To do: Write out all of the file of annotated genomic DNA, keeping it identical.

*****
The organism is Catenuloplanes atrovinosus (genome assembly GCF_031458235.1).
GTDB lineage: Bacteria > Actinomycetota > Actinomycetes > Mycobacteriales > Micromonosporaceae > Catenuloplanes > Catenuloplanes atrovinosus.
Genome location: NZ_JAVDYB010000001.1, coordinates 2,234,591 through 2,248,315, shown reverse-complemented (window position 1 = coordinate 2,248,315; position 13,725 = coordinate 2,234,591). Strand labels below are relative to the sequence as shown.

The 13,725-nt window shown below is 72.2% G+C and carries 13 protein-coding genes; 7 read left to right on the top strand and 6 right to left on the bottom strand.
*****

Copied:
The organism is Catenuloplanes atrovinosus (genome assembly GCF_031458235.1).
GTDB lineage: Bacteria > Actinomycetota > Actinomycetes > Mycobacteriales > Micromonosporaceae > Catenuloplanes > Catenuloplanes atrovinosus.
Genome location: NZ_JAVDYB010000001.1, coordinates 2,234,591 through 2,248,315, shown reverse-complemented (window position 1 = coordinate 2,248,315; position 13,725 = coordinate 2,234,591). Strand labels below are relative to the sequence as shown.

The 13,725-nt window shown below is 72.2% G+C and carries 13 protein-coding genes; 7 read left to right on the top strand and 6 right to left on the bottom strand.